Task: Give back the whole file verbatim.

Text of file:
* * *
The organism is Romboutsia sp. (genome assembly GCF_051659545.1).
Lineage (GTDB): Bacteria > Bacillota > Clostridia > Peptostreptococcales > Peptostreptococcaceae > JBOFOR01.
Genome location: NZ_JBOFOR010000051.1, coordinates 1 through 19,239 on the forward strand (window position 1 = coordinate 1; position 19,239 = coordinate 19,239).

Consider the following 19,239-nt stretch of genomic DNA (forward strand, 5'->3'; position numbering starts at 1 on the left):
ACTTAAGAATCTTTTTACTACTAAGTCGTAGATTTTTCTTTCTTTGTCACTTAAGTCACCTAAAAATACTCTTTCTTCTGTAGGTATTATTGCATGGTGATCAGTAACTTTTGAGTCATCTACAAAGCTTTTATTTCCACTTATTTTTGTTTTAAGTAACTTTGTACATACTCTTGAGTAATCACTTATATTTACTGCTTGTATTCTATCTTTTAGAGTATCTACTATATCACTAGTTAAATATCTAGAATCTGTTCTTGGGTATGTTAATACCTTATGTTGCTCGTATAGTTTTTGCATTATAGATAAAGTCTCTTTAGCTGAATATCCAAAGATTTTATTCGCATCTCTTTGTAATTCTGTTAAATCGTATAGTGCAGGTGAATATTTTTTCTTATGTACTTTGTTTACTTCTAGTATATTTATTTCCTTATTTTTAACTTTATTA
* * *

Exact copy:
The organism is Romboutsia sp. (genome assembly GCF_051659545.1).
Lineage (GTDB): Bacteria > Bacillota > Clostridia > Peptostreptococcales > Peptostreptococcaceae > JBOFOR01.
Genome location: NZ_JBOFOR010000051.1, coordinates 1 through 19,239 on the forward strand (window position 1 = coordinate 1; position 19,239 = coordinate 19,239).

Consider the following 19,239-nt stretch of genomic DNA (forward strand, 5'->3'; position numbering starts at 1 on the left):
ACTTAAGAATCTTTTTACTACTAAGTCGTAGATTTTTCTTTCTTTGTCACTTAAGTCACCTAAAAATACTCTTTCTTCTGTAGGTATTATTGCATGGTGATCAGTAACTTTTGAGTCATCTACAAAGCTTTTATTTCCACTTATTTTTGTTTTAAGTAACTTTGTACATACTCTTGAGTAATCACTTATATTTACTGCTTGTATTCTATCTTTTAGAGTATCTACTATATCACTAGTTAAATATCTAGAATCTGTTCTTGGGTATGTTAATACCTTATGTTGCTCGTATAGTTTTTGCATTATAGATAAAGTCTCTTTAGCTGAATATCCAAAGATTTTATTCGCATCTCTTTGTAATTCTGTTAAATCGTATAGTGCAGGTGAATATTTTTTCTTATGTACTTTGTTTACTTCTAGTATATTTATTTCCTTATTTTTAACTTTATTA